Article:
Other Articles by Chris Walsh

No Paradigm

This article displays something about Chris Walsh's attitude to psychotherapy.

Therapeutic Alliance

The Therapeutic Alliance with Those Having Both Substance Abuse & Major Mental Illness.

Mindfulness In Individual Cognitive Therapy

Taking advantage of the recent acceptance of mindfulness meditation by cognitive therapists, Chris presented this paper to the 28th National Conference for the Australian Association for Cognitive and Behavioural Therapy in April 2005.

Chris's Mindfulness Site

Carmen's Dream

A case study integrating contellation work with ongoing therapy.


Bert Hellinger

Constellations for Organisations

Print this Page

Genealogy & Constellations


Unfortunately most families have members who are not thriving. Also most families have seemingly irreconcilable tensions between some members. When we try to understand these issues we tend to assign blame. However, it may not be anyone’s fault. The roots of many family problems can be traced back to earlier generations. They may be caused by events such as migrations, early deaths or adoptions. These issues can be clarified by genealogical research and they can be addressed in family constellation workshops.
Family constellations and genealogy have a lot in common. They both look at family history and help make clear how the past events effect the present. They both help us to become aware of how we all belong to a much bigger family story, and they can both be antidotes to the sense of alienation and dislocation that haunts many of us in modern society.

What is Genealogy?

Genealogy is the study of family history extending back over generations. Genealogy is a term deriving from the Greek words for "genos", meaning family and "logos", being knowledge or theory. Ironically, considering this age of therapy and individualism, we seem to feel as if we know little about ourselves. It is as if some time in the past something essential was lost. This is how many of us feel before we start searching. In genealogy, we may discover famous ancestors. More importantly, we can discover the heroic in the so-called ordinary lives of our ancestors. The personal is powerful. After discovering that his ancestors were agricultural labourers, a prominent Victorian judge went quiet for a moment before declaring: "Wouldn’t they be proud of me!"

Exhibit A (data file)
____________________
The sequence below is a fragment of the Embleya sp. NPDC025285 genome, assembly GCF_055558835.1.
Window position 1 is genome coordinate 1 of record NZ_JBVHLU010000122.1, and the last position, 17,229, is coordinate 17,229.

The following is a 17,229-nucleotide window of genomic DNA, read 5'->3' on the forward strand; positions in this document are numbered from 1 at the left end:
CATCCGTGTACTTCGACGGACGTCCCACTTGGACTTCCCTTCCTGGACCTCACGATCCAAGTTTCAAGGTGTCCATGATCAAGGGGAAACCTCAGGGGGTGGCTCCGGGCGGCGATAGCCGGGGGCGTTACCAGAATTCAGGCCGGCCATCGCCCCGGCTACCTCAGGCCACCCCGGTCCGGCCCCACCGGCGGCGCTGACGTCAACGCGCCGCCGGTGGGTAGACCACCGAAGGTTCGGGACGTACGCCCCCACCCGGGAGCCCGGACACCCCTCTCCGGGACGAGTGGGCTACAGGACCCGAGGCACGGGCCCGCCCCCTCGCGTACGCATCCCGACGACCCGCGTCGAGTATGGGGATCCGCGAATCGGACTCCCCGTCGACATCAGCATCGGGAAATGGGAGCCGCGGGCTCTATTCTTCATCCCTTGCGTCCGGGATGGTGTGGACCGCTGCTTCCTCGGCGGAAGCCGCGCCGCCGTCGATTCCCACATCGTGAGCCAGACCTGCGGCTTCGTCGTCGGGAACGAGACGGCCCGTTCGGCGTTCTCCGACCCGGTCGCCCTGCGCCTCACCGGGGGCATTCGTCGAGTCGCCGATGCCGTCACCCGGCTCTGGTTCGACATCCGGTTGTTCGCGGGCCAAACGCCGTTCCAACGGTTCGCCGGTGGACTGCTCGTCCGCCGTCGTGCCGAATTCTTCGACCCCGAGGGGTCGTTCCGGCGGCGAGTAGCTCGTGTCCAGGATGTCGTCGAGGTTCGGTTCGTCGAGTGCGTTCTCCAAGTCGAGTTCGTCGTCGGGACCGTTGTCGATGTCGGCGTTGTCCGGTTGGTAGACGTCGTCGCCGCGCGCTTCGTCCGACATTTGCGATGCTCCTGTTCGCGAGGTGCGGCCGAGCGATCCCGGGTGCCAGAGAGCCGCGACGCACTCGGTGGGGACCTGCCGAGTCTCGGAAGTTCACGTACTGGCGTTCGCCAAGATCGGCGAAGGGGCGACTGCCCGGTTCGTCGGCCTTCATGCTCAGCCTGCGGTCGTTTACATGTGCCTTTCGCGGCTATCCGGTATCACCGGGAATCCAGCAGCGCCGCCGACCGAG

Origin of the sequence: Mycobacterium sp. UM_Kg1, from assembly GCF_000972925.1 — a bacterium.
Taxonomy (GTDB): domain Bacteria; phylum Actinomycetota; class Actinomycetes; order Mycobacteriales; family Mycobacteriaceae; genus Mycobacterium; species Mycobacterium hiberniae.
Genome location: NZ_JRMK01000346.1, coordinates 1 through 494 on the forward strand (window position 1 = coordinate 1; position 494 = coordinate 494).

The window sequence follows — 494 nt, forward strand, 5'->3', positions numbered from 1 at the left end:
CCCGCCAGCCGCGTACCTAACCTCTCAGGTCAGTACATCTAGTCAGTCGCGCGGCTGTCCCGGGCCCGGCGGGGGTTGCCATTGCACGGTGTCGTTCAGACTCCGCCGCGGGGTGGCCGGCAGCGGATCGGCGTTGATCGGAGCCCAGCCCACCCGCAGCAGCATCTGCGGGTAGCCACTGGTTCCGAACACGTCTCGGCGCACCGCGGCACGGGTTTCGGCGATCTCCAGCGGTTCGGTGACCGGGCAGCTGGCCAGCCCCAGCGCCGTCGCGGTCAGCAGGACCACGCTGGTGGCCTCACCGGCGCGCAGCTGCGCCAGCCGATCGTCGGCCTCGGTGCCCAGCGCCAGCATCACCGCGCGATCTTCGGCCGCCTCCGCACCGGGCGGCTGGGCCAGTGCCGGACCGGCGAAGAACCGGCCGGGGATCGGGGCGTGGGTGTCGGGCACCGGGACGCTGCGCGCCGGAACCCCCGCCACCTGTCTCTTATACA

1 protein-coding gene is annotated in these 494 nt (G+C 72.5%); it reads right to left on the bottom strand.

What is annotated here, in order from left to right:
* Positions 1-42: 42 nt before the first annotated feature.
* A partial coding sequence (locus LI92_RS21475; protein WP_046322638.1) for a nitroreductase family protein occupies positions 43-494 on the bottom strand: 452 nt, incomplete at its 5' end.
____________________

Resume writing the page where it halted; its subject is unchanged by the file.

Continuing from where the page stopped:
We also discover the place of our family in relation to momentous historical events, such as the Second World War. We can see how our families are caught up in the eddies and currents of the broader historical tide. In this way, history becomes personal and therefore compelling. So, through genealogy we find our family’s place in the world, as well as finding our own place in our own family .


How Popular Is Genealogy?

Genealogy has become one of the world’s top 10 hobbies on a list topped by sex and music. Some say its present popularity was first triggered by the television mini-series of Alex Haley’s Roots, which interestingly is about African Americans tracing their ancestry back to the slaves and beyond to their tribal roots in Western Africa. It is especially popular in Australia and the USA , two nations founded on mass migration, and displacement of the local indigenous cultures.

Research in the US shows that interest in genealogy has historically spiked after large-scale social and political disruption, such as the Civil War and the Depression. Maybe we are now suspended in permanent rupture.


Why Is Genealogy So Popular?

Historians and sociologists often assert we now live in a period of postmodern malaise, characterized by a pervasive sense of alienation, loss, loneliness and guilt. Lives are complex and families are fragmented. We no longer grow up in the same village as our forebears or with the aunts and grandmothers who are custodians of family memory. Most of us no longer meet our extended family and friends every Sunday at the local church, or even at the local pub. We marry outside religious and ethnic groupings. We no longer have well defined morals that we all agree to live by, as our society becomes more and more pluralistic, with different cultures religions and belief systems living side by side.

The same sense of dislocation is extending into the workplace as well. Both private companies and government departments now go through endless cycles of restructuring, with the inevitable carnage of enforced redundanci